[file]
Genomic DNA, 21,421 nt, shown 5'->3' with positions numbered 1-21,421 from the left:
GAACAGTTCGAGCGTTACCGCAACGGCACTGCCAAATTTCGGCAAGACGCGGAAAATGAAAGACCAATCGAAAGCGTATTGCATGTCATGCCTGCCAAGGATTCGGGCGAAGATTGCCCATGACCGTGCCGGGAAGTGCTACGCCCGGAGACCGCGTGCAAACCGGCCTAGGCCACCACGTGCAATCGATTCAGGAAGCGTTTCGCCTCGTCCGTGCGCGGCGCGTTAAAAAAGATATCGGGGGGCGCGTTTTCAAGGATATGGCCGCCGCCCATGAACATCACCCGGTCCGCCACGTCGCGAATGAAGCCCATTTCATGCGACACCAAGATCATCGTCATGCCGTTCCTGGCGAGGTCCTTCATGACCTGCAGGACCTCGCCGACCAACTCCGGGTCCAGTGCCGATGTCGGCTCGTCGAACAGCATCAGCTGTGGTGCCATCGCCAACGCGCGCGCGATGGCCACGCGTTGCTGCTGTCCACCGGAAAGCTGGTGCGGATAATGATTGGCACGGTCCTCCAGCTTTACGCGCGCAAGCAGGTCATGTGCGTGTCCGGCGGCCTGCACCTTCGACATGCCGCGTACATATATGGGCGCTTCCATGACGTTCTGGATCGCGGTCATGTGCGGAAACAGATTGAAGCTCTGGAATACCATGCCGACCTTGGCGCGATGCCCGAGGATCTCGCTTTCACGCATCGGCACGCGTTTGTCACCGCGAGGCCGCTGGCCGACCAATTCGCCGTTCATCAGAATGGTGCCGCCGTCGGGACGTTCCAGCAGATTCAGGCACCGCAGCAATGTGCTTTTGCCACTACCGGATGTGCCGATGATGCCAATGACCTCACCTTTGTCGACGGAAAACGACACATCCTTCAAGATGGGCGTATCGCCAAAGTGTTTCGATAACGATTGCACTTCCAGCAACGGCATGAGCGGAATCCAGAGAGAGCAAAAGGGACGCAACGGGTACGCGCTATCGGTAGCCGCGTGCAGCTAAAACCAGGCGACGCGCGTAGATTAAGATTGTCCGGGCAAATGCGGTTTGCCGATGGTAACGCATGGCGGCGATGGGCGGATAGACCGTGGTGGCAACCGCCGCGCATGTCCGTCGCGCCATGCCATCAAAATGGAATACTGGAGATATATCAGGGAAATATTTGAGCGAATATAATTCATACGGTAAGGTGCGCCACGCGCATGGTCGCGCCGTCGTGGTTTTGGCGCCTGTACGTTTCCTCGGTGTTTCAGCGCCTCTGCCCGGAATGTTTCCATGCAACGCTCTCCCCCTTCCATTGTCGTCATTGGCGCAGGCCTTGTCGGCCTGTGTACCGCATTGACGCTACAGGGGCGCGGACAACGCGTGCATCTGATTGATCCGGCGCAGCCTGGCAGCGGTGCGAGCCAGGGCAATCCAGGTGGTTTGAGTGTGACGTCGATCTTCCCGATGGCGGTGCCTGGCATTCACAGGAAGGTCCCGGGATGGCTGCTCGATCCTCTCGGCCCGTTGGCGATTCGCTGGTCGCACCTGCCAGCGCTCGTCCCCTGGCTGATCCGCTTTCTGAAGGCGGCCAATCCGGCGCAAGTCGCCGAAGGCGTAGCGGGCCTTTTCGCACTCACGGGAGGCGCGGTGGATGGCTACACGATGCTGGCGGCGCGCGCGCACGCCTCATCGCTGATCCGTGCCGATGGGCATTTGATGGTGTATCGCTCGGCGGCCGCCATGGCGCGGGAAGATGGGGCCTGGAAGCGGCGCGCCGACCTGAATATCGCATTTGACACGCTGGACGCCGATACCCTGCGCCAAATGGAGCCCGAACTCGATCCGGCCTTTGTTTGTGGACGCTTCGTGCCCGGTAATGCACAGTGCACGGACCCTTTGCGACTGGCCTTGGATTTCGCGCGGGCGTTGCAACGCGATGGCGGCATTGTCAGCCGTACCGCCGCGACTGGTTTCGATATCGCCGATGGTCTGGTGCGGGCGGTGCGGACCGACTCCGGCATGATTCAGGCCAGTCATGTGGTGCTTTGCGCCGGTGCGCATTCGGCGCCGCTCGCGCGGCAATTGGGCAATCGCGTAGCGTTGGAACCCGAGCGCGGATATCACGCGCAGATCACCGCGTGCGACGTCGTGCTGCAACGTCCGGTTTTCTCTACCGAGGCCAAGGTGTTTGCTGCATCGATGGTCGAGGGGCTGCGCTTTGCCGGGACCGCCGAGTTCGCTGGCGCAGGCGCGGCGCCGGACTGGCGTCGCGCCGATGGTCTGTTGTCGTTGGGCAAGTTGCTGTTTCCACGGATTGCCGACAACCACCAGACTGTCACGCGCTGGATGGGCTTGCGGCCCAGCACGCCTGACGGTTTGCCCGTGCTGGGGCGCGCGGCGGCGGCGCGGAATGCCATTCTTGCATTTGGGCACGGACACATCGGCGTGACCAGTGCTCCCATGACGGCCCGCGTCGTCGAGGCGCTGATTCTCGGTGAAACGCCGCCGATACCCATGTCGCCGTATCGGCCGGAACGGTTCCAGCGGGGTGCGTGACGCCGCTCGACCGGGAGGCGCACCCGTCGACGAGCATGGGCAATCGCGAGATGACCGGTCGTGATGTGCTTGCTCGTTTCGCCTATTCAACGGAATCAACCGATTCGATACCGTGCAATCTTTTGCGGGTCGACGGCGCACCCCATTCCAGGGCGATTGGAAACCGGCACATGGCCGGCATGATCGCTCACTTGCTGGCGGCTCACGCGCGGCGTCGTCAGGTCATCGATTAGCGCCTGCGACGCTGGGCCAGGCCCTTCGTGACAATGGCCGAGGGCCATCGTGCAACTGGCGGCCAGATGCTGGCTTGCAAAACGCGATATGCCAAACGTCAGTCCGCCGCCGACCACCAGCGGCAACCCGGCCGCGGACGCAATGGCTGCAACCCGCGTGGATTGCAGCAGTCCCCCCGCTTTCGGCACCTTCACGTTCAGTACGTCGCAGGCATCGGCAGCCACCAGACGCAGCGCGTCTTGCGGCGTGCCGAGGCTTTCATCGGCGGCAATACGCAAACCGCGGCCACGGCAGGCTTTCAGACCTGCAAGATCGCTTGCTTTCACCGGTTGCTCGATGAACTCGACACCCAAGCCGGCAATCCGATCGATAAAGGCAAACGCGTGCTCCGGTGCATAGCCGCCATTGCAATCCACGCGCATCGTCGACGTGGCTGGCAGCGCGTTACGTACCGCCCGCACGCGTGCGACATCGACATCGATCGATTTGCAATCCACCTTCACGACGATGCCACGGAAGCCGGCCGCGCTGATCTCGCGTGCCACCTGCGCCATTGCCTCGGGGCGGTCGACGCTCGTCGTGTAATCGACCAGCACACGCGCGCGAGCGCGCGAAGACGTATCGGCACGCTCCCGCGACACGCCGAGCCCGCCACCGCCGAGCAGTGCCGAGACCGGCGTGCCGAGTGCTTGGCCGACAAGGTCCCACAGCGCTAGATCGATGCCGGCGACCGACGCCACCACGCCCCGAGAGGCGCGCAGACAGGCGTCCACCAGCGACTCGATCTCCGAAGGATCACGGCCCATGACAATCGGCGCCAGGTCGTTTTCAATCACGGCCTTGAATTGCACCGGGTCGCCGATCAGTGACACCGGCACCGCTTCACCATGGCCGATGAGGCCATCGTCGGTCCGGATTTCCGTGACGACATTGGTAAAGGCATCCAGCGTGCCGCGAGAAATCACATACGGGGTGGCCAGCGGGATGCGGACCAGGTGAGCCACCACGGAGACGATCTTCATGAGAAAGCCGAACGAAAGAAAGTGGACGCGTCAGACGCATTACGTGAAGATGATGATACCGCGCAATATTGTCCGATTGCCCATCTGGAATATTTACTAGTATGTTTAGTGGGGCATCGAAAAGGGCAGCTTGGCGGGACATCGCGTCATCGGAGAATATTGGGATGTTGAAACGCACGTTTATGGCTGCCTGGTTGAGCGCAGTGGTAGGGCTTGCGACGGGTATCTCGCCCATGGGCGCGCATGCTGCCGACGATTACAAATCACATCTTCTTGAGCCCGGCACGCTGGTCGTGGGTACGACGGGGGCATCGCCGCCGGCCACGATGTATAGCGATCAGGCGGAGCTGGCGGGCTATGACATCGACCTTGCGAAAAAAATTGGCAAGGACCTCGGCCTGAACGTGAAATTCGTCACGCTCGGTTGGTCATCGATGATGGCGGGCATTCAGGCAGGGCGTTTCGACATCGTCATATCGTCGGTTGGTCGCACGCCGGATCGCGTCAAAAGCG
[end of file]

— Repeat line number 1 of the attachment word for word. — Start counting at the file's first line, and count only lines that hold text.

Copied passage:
Genomic DNA, 21,421 nt, shown 5'->3' with positions numbered 1-21,421 from the left: